Cricket anyone? What was once the realm of aboriginal tribes or “Survivor” participants is today’s social engineering lesson sponsored by the letters “B” “U” “G” and “S.” That’s right, kids! Put down that icky hamburger and dig into some nice fresh wriggling mealworms. We want to replace Bessie with Jiminy.
Firstly, I’d like to define the term “ersatz goods” as it is often misused to denote a “fake” or lesser version of a product. During the Second World War, Germany was denied maritime trade and the products that it brought. Inferior substitutes had to be engineered by necessity as replacements — raspberry leaves were substituted for tea, acorns or catnip for coffee, petroleum-based synthetic rubber in for the real deal, while coal gas stood in for benzene.
Ersatz goods have numerous modern-day equivalents in fashion– Nike and others have pushed Flyknit sneakers — inferior to that of leather or suede — yet we are sold the cheap, easily torn material as an “upgrade.” Look how light it is – your feet will never get tired having to do all that heavy lifting! If they can make Flyknit “fly,” we’re well on our way to bug-eating. Shoo-Fly Pie or “chew fly pie” – it’s just a hop, skip and an alternate protein source jump.
Secondly, there is a broader agenda in the fashion and apparel industries to push ersatz upon us. The formula works like so: take an existing product, manufacture it elsewhere from cheaper materials and by way of a more straightforward process and sell it back to the Proles for the same or higher price—then holler from the rooftops about the cost cut product being “the future”. This generates a greater profit for the company. Everyone has a story about a product that they bought for years that no longer lasts as long or is no longer the same as it used to be. This is the institutionalization of that procedure.
Lately, it has been in vogue to take this (hardly new) process and spin it as a social good. “This shirt is made from Recycled Plastic Fibers extracted from discarded plastic straws that were littered in the Sea Lion Colony” or so it is said. This way, you can flaunt your Consumer Virtue by buying and wearing any of these products. So even if this shirt doesn’t breathe, falls apart in the wash, and leaches carcinogenic petrochemicals, at least your friends know you bought it for the Greater Good™.
Often these allegedly Green products are actually worse for the environment. Viscose fiber, for instance, is refined through a highly polluting process that is extremely harmful to air and water quality, but this is hand-waved away because it’s made from bamboo.
Faux fur is another culprit, it’s a non-biodegradable polymer product with some of the same manufacturing concerns as viscose—but panicked references to a 1979 PETA commissioned study will be trotted out as a cover for the rather more cynical motivation: faux fur is far cheaper. Along these same lines, it is any wonder they’re foisting insects on us?
Incredibly, our Hollywood overlords are already showing us the way. I recently happened to view a January 2018 Vanity Fair “Secret Talent Theatre” video of Nicole Kidman dining on Insecta – a four-course meal ranging from live hornworms, mealworms, crickets (which she describes as tasting like a “hairy nut”) and fried grasshoppers for dessert.
“Two billion people in the world eat bugs, and I’m one of them,” says the Academy Award winner as she elegantly wields her chopsticks, Eyes Wide Shut, mouth wide open. According to the Food & Wine writer, this “seems like progress.” I’m holding back my gag reflex even as I write these words.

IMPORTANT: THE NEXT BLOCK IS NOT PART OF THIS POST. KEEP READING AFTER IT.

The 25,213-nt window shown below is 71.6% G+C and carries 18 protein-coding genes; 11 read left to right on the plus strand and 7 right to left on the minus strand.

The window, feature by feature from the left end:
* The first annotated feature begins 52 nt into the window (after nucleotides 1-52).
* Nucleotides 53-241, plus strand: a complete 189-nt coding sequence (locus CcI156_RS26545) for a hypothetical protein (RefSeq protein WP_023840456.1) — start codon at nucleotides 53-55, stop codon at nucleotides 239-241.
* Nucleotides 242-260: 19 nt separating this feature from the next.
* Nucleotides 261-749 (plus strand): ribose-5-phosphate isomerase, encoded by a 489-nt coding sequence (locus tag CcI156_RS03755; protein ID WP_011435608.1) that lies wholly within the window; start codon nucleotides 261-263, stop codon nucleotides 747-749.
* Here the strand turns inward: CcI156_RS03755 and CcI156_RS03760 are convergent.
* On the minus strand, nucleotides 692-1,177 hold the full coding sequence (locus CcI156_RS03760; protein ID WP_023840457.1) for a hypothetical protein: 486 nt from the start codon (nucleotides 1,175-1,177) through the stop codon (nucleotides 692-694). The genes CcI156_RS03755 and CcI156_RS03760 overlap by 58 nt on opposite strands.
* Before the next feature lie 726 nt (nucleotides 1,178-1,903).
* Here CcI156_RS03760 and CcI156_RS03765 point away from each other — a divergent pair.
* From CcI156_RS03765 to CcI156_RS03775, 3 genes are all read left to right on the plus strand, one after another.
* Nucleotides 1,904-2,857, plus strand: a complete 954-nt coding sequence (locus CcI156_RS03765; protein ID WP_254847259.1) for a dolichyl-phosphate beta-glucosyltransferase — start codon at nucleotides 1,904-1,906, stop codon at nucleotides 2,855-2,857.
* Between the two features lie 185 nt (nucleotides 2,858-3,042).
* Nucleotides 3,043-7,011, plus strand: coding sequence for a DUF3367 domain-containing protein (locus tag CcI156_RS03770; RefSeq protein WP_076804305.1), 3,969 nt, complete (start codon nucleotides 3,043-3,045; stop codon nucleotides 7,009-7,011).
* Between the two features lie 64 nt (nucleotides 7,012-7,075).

This humiliation ritual is our era’s “let them eat cake” (not steak). Kidman is far from alone — several actors including Angelina Jolie and casts of television shows have either stated that they eat insects, or have recorded videos of themselves doing so.
We are in an age where the goalposts have been moved off the field. What was once appalling is now commonplace. Tiny tots are taken to their local libraries for drag queen story hour, normalizing a once aberrant phenomenon that has become celebrated. Kids are given drugs to halt puberty if they so much as express an interest in seeing what it’s like to walk in Mom’s heels.
The New York Times Science section recently featured an article charmingly entitled “How to Develop an Appetite for Insects” promoting entomophagy (from a hodgepodge of Greek and Latin for to feed on insects) The lead photo of a culinary student in the Netherlands preparing that coveted delicacy known as mealworm quiche drives the point home that we are meant to embrace this.
According to the NYT, Aristotle craved cicadas yet Christopher Columbus, upon returning from the Americas “used the insect-eating of the native inhabitants as an example of savagery, and as justification for dehumanizing people he would later enslave”, said Julie Lesnik, an anthropologist at Wayne State University and author of “Edible Insects and Human Evolution.”
The Entomological Society of America and other nefarious groups are trying to make “fetch” happen in the form of allegedly sustainable food. They’ll talk till the cows come home (lol) about the protein, conveniently ignoring that your body can barely make use of the insect “nutrition.” It’s just a matter of brainwashing us plebes – don’t cha know that tomatoes were once considered a weird food?
Not quite cricket? Unready or unable to look in the dirt or to the Cricket Racquet, sorry, Cricket Racket of insect farming rather than in the fridge for dinner? If they take away our flatulent cows, hormone infused chickens or over-farmed salmon there’s always the Impossible Burger supposedly made from healthy plant extracts, right?
If you do go that route don’t be surprised if Fido looks at you funny – the soy – loaded Impossible Burger is made with the same exact ingredients as dog food. Try to resist the urge to drink out of the toilet afterward.